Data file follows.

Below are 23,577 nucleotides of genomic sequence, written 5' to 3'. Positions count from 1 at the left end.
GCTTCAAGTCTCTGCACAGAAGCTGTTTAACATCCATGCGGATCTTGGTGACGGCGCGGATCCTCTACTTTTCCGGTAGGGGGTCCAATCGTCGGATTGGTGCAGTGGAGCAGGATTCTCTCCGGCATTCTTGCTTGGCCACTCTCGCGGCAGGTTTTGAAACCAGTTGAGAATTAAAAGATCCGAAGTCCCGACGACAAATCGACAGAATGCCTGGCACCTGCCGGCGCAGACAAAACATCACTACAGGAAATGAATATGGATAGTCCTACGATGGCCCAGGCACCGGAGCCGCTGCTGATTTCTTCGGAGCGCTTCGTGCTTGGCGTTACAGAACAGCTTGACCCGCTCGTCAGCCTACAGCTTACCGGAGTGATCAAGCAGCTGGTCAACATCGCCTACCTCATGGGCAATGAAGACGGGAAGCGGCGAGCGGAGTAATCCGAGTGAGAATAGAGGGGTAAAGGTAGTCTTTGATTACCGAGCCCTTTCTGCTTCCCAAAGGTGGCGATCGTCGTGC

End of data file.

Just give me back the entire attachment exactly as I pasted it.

Below are 23,577 nucleotides of genomic sequence, written 5' to 3'. Positions count from 1 at the left end.
GCTTCAAGTCTCTGCACAGAAGCTGTTTAACATCCATGCGGATCTTGGTGACGGCGCGGATCCTCTACTTTTCCGGTAGGGGGTCCAATCGTCGGATTGGTGCAGTGGAGCAGGATTCTCTCCGGCATTCTTGCTTGGCCACTCTCGCGGCAGGTTTTGAAACCAGTTGAGAATTAAAAGATCCGAAGTCCCGACGACAAATCGACAGAATGCCTGGCACCTGCCGGCGCAGACAAAACATCACTACAGGAAATGAATATGGATAGTCCTACGATGGCCCAGGCACCGGAGCCGCTGCTGATTTCTTCGGAGCGCTTCGTGCTTGGCGTTACAGAACAGCTTGACCCGCTCGTCAGCCTACAGCTTACCGGAGTGATCAAGCAGCTGGTCAACATCGCCTACCTCATGGGCAATGAAGACGGGAAGCGGCGAGCGGAGTAATCCGAGTGAGAATAGAGGGGTAAAGGTAGTCTTTGATTACCGAGCCCTTTCTGCTTCCCAAAGGTGGCGATCGTCGTGC